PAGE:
"Muy Excited" Will Tell the Story of Being "Brown and Down" in Austin
After working on and appearing in shows around town, local writer and performer Andie Flores, who you may recognize from the B. Iden Payne award-winning sketch comedy show Doper Than Dope, has written her first solo feature project — an eight episode web series about “being brown and down in Austin, Texas."
And she did it not by waking up at the crack of dawn daily, but working on it just a little bit more each day, because, as she says, “this shit is really hard.”
“Just write one episode,” her friend Jesus, who appears in the series as Gabriel, told her. “Write one episode and when you're done with that, you can try another.”
Now that she’s done that eight times over, she’s on to more hard shit: raising funds to make the series happen. She's launched an Indiegogo campaign to raise the $15,000 needed to ensure everyone involved is compensated fairly.
Muy Excited, the forthcoming web series, pulls from Andie's own life, using comedic things that have happened to her, as well as personal influences like Selena and Pee-wee Herman, to create something new, funny, and weird, in service of telling a story that expands the narrative of what it means to be black and brown in a hyper-white urban city.
That hyper-white urban city is, of course, Austin, Texas, where Andie moved on somewhat of a whim, expecting to find the diversity, inclusion and weirdness that the city likes to make its calling card.
“But really,” she found, “all of those things are sort of streamlined for one specific purpose and that's making money.”
That gap between the city Austin presents itself as, and the city that Austin really is, can be a place where comedy lives, Andie has found.
Austin is “definitely a place where expectations get turned on their head, I feel like, quite a bit,” she says. “For a lot of people everything here has to go wrong before they can figure out how to make it right.”
The character Andie, her friends Gabriel and Maggie and Maggie’s brother Chris, will navigate those busted expectations, as well as tell the story of “seeing yourself everywhere and nowhere at the same time” (the show’s tagline) in a city that coopts Latino cultural influences without providing real support for the people that create them.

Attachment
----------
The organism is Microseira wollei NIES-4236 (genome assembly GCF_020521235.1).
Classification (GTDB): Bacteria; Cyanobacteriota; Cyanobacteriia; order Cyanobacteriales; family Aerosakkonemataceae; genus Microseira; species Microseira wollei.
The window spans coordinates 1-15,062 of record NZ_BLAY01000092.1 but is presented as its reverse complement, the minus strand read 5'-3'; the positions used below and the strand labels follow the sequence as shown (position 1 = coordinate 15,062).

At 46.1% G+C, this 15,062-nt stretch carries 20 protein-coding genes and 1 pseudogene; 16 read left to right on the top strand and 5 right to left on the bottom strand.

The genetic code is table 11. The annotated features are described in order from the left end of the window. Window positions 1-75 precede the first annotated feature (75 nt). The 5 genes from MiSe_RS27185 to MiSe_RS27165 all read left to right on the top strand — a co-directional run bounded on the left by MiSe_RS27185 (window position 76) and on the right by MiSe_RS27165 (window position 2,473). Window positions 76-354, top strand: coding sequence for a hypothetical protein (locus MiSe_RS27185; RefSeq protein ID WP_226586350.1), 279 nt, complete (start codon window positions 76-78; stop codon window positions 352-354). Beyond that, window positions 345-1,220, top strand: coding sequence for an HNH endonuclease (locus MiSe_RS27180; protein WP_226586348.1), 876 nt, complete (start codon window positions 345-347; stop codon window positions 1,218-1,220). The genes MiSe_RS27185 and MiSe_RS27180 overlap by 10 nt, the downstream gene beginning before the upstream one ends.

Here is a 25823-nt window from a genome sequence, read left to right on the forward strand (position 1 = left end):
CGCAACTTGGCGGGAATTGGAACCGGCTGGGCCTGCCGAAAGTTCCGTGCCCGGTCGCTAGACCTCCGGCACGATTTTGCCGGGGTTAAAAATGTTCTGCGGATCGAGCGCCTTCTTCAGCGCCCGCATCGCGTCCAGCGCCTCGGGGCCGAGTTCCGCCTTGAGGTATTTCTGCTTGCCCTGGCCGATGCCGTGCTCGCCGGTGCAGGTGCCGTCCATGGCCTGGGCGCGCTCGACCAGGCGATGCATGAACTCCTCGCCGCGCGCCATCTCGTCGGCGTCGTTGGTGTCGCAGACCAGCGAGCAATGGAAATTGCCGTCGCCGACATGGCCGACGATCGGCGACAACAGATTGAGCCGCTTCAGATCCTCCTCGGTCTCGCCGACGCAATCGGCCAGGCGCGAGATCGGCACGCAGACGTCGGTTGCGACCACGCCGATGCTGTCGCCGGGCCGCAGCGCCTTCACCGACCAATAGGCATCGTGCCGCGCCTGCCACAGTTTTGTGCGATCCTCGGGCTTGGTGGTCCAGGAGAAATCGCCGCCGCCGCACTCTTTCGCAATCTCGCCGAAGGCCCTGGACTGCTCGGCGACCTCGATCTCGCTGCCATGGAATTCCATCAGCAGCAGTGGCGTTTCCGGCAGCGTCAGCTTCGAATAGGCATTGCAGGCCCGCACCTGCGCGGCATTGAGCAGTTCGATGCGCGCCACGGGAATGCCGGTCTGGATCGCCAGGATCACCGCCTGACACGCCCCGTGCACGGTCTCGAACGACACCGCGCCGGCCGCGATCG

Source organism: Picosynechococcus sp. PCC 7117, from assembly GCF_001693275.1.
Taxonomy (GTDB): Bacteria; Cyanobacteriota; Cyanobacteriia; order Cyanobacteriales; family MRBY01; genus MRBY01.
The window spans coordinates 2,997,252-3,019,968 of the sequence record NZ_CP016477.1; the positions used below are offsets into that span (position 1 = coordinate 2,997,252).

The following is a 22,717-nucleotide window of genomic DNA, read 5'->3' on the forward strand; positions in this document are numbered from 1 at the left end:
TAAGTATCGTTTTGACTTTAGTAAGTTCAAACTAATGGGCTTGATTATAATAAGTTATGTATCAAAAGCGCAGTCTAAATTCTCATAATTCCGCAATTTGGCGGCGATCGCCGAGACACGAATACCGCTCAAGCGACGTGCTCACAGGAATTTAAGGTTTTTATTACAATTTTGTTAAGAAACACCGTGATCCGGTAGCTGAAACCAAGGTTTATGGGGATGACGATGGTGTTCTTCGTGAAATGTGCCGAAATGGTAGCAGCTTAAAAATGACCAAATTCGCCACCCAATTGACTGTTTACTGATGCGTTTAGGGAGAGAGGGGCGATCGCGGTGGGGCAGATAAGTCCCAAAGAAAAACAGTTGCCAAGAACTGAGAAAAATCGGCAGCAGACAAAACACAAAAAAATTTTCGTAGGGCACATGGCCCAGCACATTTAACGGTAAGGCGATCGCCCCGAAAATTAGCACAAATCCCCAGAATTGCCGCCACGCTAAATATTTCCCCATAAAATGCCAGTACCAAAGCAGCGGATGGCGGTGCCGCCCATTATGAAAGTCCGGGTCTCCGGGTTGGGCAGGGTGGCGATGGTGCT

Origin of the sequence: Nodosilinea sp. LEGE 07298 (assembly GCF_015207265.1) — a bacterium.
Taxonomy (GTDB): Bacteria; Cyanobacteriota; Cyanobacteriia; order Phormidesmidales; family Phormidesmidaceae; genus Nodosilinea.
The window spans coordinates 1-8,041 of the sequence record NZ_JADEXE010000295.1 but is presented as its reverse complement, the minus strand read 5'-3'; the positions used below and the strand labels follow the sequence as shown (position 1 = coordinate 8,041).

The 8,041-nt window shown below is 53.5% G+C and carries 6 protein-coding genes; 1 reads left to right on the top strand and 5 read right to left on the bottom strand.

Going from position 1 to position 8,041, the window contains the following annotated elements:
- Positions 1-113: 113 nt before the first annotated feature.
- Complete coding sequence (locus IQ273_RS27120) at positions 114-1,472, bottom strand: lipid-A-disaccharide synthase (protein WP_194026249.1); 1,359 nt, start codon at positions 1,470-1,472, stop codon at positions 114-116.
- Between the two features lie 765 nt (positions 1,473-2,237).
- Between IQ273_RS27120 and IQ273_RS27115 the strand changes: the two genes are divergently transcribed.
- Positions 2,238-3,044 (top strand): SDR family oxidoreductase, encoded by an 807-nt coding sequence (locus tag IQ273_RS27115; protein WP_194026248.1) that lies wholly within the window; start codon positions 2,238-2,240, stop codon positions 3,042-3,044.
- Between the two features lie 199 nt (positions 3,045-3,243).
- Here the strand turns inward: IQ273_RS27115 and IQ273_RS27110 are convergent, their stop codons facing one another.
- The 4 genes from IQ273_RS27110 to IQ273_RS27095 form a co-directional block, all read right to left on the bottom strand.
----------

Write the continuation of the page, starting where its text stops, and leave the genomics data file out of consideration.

“It's like a piece of flare for our city,” she says of those influences. “We're going to wear this proudly but we're not actually going to include you.”
It’s a race issue, for sure, she says, but it’s also a financial one.
“There's many different versions of an Austin experience based on how much money you make and we don't get to see very often the broke side of Austin, because maybe it's not the most appealing,” says Andie. “I want to see people who are taking the bus everywhere, I want to see people who don't know how they're going to make rent and I want to see people who have to pool resources and get creative, because I feel like we don't see those stories.”
Increased representation is part of what Andie hopes to accomplish with Muy Excited. Boss Babes spoke with her two days after the 2017 Emmys where no Latinos took home awards, just like last year. And as she writes on the series’ Indiegogo page, the USC’s “Inequality in 900 Popular Films” reported that “of the 100 top-grossing films of 2016, Latinos captured only 3.1 percent of big-screen roles,” the lowest percentage since the study began in 2007.
“It's important — if I'm feeling not represented, I want to do the work and make sure people don't feel like that in the future,” she says.
Andie remembers watching “Selena,” the movie, growing up and for the first time seeing family that looked like hers. The movie — which she knows backwards and forwards — is referenced not just in the show’s title, but also in an episode which recreates iconic scenes from the film, placing them in a new context.
For all the work it will do to help increase representation for black and brown people living in Austin, Texas, fans of Andie Flores’ previous work know that Muy Excited will also be colorful, creative and simply funny. Taking that Selena influence and mixing it with Andie’s Pee-wee Herman fandom and the visual experimentation she incorporates into her own life, the series is sure to be wholly original and entertaining.
“There’s so many different kinds of people in this world,” she says. “If I can just tell one story that a small group of people can relate to, that would mean the world to me.”